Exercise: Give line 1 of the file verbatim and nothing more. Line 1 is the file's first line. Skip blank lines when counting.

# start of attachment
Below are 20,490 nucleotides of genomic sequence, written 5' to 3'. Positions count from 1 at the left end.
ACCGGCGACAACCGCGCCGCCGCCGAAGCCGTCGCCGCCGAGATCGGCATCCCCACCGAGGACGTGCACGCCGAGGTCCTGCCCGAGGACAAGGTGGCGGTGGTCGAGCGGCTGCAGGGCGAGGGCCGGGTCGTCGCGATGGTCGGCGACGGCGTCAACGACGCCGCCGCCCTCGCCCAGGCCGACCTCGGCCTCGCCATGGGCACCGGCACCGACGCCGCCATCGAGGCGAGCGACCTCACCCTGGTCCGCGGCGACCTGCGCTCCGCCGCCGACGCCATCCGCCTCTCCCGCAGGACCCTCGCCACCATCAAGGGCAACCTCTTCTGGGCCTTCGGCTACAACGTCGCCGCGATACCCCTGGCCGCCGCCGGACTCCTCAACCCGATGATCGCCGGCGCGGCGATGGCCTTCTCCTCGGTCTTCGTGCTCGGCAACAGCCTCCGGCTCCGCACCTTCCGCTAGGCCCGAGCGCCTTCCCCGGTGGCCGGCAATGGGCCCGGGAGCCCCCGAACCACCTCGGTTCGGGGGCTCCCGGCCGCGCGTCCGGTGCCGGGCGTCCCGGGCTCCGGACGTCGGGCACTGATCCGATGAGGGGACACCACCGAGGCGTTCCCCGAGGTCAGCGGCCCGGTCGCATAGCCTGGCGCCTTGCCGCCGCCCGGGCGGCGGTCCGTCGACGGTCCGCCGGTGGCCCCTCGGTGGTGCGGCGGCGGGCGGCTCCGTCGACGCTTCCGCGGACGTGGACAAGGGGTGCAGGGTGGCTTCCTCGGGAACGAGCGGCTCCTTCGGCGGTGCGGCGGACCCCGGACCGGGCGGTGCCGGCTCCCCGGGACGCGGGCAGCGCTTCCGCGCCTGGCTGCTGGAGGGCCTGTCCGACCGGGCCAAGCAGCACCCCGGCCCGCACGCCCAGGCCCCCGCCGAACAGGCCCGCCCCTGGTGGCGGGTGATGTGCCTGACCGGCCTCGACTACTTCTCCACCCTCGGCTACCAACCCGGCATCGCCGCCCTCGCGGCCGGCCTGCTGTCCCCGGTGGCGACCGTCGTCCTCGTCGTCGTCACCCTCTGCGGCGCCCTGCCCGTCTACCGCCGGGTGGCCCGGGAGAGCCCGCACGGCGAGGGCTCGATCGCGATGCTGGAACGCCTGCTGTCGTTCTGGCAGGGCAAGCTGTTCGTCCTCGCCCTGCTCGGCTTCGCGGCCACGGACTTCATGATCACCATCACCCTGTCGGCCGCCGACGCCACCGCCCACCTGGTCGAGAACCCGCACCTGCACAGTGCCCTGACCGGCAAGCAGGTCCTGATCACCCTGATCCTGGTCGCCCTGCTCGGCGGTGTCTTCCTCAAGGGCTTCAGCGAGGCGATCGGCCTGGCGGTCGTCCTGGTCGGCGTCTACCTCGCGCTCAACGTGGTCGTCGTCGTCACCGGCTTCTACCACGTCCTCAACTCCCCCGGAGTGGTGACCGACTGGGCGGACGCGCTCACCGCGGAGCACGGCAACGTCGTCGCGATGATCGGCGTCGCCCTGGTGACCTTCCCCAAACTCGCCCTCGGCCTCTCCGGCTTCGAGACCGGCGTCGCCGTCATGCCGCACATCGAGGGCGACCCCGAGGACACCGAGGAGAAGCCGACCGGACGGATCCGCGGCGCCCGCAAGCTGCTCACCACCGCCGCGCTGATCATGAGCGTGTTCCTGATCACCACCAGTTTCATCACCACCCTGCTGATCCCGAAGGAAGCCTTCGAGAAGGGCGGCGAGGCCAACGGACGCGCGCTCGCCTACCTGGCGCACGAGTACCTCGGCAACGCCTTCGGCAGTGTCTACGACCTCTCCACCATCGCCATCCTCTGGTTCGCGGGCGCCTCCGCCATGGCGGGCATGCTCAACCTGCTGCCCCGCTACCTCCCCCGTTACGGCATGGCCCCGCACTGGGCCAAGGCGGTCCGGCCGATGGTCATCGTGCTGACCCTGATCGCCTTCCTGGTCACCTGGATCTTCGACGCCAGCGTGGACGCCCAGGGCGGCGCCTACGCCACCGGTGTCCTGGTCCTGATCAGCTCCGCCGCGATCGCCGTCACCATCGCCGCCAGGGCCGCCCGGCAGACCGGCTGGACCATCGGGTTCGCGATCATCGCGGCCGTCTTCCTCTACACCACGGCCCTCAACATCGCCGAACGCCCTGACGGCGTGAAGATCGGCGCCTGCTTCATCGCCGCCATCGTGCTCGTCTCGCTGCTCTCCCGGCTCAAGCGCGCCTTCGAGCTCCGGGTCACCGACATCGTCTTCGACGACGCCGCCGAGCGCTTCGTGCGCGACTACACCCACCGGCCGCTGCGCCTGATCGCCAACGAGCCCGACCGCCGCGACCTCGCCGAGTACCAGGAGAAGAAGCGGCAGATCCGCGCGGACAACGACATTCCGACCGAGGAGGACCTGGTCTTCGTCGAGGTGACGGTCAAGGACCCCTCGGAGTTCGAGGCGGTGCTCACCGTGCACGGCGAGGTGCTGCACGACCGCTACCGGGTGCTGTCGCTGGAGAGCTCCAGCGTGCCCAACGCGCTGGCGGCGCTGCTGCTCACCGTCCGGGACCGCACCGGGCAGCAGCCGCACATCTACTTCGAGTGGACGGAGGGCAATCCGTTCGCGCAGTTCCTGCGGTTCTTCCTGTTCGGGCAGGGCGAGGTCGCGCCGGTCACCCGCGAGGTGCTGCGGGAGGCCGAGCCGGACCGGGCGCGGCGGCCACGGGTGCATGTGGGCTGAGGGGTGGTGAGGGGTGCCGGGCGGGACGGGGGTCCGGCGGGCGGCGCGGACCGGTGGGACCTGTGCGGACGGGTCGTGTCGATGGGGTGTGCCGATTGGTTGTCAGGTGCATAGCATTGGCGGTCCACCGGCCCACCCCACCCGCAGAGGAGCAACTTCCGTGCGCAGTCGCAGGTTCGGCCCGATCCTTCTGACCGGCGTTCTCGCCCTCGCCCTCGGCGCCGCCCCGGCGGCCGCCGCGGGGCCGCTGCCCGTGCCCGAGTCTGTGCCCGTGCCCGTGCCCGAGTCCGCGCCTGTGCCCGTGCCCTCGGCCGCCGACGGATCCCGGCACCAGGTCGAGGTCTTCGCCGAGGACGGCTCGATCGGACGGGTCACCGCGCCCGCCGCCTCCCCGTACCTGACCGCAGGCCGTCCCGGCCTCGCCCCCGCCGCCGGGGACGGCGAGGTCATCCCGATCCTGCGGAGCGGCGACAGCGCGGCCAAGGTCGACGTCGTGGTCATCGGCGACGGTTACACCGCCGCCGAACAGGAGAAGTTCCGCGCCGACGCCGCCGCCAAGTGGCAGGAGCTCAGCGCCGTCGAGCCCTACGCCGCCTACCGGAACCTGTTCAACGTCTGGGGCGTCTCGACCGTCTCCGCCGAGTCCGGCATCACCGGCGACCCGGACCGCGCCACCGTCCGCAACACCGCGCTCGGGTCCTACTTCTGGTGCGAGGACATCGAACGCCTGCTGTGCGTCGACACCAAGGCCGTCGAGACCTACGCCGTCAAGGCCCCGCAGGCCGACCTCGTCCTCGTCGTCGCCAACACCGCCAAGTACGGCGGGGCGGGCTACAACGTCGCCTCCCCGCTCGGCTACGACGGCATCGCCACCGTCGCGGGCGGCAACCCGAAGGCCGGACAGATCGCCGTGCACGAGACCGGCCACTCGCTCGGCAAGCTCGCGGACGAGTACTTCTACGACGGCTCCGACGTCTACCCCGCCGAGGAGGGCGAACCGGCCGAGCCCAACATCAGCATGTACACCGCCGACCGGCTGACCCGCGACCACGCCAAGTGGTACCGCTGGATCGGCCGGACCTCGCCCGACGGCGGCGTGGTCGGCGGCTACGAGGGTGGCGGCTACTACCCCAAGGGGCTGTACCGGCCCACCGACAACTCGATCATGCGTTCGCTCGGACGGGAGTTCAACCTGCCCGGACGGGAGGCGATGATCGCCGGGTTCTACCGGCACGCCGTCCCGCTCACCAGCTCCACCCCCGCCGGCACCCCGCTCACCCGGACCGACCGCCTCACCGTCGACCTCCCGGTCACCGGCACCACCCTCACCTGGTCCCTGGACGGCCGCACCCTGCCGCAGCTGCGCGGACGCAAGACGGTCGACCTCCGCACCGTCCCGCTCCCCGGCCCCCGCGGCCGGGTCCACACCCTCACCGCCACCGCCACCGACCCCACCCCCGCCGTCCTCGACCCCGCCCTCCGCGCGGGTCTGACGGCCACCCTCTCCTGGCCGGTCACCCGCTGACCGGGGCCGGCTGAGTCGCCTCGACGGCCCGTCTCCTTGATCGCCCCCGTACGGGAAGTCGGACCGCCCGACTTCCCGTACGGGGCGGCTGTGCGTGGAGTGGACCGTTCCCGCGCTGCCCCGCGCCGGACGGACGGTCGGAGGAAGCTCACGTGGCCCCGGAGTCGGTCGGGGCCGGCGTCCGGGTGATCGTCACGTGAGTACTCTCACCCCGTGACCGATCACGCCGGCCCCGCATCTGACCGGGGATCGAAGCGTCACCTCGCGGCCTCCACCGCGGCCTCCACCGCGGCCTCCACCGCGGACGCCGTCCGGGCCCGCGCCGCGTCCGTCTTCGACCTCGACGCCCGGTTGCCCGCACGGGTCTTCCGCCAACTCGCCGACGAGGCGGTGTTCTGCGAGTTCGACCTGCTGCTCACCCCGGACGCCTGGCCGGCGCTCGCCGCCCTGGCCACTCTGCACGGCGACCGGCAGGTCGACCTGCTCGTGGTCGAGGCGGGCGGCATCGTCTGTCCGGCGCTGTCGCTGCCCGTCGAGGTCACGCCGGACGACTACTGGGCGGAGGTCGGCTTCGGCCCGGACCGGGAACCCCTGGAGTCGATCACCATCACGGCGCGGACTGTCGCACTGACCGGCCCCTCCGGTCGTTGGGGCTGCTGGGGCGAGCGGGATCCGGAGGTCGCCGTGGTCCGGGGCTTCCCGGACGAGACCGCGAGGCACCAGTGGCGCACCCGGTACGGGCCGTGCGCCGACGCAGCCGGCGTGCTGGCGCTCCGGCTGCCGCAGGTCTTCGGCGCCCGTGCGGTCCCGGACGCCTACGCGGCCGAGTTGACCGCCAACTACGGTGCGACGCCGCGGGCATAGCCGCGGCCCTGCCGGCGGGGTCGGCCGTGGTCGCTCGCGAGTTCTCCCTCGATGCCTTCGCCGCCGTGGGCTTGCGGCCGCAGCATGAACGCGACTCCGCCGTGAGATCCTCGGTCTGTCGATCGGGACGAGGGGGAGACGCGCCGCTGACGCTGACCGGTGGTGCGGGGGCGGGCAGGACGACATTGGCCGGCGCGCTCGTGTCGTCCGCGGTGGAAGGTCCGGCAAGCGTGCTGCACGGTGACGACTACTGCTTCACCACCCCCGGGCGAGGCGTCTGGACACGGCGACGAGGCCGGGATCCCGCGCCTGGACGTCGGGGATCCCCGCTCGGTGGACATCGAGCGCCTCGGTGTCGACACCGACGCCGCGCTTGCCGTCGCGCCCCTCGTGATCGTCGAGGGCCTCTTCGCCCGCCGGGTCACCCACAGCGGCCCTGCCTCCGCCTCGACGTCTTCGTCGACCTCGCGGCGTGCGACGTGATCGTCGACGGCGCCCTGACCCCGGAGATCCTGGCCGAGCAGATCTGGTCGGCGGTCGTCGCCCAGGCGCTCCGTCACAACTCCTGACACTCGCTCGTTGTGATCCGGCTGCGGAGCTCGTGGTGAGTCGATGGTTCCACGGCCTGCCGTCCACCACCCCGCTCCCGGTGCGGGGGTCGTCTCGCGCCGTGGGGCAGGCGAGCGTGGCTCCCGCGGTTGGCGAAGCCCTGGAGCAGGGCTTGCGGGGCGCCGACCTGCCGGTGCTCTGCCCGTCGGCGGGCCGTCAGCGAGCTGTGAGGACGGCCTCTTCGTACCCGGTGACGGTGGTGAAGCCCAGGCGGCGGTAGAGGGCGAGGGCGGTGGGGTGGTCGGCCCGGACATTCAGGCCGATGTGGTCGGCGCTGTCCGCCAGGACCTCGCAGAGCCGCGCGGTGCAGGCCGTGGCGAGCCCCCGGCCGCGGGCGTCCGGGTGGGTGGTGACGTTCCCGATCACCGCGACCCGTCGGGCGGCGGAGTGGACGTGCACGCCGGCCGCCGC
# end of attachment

Below are 20,490 nucleotides of genomic sequence, written 5' to 3'. Positions count from 1 at the left end.